I am sorry that I cannot be with you this evening. I want you to know that my prayers are joined with yours. I know how deep is the shock which the people of Spain, and you - the Spanish community in London have experienced in the past two days. I know because I am here in Rome with the Archbishop of Madrid. We all share a deep sense of shock and outrage.

You have come to the Cathedral to pray for the dead and the injured, the bereaved and the grieving, for loved ones who mourn, and for families who are in shock - some of whom may be known to you personally. Together we raise them up to the Almighty and ask his blessings upon them. Our faith is in the God of love. He alone can heal the terrible wounds which the men of violence wreak on the innocent. We pray for His healing now.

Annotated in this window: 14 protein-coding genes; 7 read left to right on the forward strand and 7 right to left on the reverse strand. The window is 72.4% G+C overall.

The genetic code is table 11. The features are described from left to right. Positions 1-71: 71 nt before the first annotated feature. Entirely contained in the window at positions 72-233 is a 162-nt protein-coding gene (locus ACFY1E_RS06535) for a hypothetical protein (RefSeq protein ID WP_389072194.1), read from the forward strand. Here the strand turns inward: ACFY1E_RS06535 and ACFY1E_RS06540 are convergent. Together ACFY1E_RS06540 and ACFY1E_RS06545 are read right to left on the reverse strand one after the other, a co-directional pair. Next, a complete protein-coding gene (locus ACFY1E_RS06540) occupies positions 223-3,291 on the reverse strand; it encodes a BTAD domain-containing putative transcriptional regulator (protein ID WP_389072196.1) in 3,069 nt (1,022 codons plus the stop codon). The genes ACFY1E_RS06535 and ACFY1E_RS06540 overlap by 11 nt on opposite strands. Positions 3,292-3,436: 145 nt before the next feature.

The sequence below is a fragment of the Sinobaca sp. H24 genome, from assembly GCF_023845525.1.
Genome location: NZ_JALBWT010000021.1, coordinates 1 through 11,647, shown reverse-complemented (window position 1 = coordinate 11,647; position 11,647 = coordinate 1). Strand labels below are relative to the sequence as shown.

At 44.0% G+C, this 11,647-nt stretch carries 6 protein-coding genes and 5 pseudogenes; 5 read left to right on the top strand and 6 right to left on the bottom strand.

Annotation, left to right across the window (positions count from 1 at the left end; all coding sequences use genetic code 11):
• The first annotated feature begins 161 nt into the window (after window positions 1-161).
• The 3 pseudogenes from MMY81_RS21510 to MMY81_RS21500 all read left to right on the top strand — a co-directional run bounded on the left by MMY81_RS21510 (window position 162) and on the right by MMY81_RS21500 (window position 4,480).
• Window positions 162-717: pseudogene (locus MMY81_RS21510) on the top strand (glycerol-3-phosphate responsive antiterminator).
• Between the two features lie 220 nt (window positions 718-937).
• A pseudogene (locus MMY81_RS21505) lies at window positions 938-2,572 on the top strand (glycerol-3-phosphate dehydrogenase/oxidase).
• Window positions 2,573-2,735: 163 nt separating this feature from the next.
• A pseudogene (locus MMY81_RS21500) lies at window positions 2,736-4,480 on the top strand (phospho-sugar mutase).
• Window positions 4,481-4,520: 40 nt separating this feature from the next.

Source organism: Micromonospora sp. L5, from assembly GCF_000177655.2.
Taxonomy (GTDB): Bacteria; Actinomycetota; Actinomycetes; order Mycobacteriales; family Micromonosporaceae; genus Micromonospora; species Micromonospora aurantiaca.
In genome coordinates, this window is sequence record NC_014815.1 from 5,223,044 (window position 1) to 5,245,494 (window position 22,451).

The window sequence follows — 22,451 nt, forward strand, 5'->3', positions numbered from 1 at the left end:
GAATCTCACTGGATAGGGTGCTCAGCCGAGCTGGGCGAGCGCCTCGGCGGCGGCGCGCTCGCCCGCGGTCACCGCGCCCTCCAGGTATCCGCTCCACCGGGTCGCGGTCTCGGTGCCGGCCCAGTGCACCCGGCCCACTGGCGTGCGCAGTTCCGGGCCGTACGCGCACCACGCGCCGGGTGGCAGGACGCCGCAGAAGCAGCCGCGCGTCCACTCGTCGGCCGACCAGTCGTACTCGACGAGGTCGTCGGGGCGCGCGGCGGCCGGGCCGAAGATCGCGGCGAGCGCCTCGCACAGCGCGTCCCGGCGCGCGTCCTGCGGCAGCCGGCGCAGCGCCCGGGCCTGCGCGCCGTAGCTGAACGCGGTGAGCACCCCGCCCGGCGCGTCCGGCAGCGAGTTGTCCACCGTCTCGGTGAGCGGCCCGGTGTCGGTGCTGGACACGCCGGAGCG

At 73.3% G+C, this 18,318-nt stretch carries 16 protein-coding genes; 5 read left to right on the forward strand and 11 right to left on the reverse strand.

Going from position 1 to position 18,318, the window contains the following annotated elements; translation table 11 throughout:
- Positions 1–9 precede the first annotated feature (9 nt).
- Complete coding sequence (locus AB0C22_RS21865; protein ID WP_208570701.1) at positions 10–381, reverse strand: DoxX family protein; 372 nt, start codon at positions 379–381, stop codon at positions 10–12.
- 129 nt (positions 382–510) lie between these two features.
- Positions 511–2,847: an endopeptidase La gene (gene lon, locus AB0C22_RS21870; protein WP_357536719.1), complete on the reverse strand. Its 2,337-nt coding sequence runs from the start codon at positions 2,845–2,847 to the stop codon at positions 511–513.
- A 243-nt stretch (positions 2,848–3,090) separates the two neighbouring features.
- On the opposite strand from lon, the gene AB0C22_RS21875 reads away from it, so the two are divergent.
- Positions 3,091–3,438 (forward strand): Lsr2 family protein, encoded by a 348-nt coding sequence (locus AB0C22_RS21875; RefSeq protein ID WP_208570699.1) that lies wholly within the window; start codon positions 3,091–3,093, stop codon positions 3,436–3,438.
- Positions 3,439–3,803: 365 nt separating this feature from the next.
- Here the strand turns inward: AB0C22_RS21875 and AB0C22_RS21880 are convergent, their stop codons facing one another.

Moment of silent prayer

We make this prayer in the name of the Father, of the Son and of the Holy Spirit. Amen.

For information contact: Tim Livesey, Public Affairs Office- 020 7798 9031

12 March 2004

This morning (Friday 12 March) Cardinal Cormac Murphy-O'Connor, Archbishop of Westminster, wrote to the Archbishop of Madrid Cardinal Rouco Varela, in the wake of yesterday's terrorist outrage. He conveyed on behalf of the bishops of England and Wales and the people of the Diocese of Westminster his deepest condolences, as well as shock and outrage, at the terrible loss of life and devastation caused by these terrible attacks.

Today Solemn High Mass at 17:30 at Westminster Cathedral will be offered for the victims, their families and loved ones. Cardinal Murphy-O'Connor has asked that prayers for the dead and injured be said at Sunday Mass in every parish of the Diocese of Westminster.

A special mass for the Spanish-speaking community will be celebrated at 20:00 this evening at Westminster Cathedral. The Papal Nuncio, H.E. Archbishop Pablo Puente will be the Principal Celebrant. The Spanish Ambassador and members of the Spanish community in London will attend.